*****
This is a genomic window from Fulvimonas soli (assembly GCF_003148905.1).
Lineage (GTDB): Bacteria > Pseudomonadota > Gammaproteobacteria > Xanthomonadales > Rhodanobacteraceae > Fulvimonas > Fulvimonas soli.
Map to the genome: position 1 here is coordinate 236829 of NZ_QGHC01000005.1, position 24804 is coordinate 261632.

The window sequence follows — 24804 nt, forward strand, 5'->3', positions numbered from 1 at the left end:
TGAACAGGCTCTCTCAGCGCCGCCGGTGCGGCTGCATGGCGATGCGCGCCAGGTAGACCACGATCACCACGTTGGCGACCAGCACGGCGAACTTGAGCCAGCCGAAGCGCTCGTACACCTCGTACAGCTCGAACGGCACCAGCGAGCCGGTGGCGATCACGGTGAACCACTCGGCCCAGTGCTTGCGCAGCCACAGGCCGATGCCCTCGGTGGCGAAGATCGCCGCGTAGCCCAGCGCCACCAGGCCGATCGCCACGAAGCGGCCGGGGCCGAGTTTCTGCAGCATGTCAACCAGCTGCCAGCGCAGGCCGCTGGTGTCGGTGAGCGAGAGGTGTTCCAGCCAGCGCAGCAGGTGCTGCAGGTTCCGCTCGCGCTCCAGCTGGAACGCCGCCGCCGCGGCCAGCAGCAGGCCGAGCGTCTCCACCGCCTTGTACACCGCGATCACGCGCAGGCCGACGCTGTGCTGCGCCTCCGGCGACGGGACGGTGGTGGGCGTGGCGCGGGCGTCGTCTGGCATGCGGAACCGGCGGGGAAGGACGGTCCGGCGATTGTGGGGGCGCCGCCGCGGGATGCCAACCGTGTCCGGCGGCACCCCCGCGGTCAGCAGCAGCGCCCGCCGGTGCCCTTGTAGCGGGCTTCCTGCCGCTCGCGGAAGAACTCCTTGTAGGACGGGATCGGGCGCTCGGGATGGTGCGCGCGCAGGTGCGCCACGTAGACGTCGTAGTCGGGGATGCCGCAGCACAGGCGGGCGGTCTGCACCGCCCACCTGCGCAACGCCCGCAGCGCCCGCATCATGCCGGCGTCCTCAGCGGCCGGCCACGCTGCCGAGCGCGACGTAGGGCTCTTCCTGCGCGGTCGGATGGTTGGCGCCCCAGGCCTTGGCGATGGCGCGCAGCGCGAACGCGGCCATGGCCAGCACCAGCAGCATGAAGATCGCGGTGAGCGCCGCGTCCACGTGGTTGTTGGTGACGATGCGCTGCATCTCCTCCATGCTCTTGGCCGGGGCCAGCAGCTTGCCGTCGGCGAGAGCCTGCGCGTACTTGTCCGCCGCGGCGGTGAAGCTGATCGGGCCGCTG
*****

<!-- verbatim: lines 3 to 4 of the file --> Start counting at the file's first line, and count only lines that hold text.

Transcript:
Map to the genome: position 1 here is coordinate 236829 of NZ_QGHC01000005.1, position 24804 is coordinate 261632.

The window sequence follows — 24804 nt, forward strand, 5'->3', positions numbered from 1 at the left end: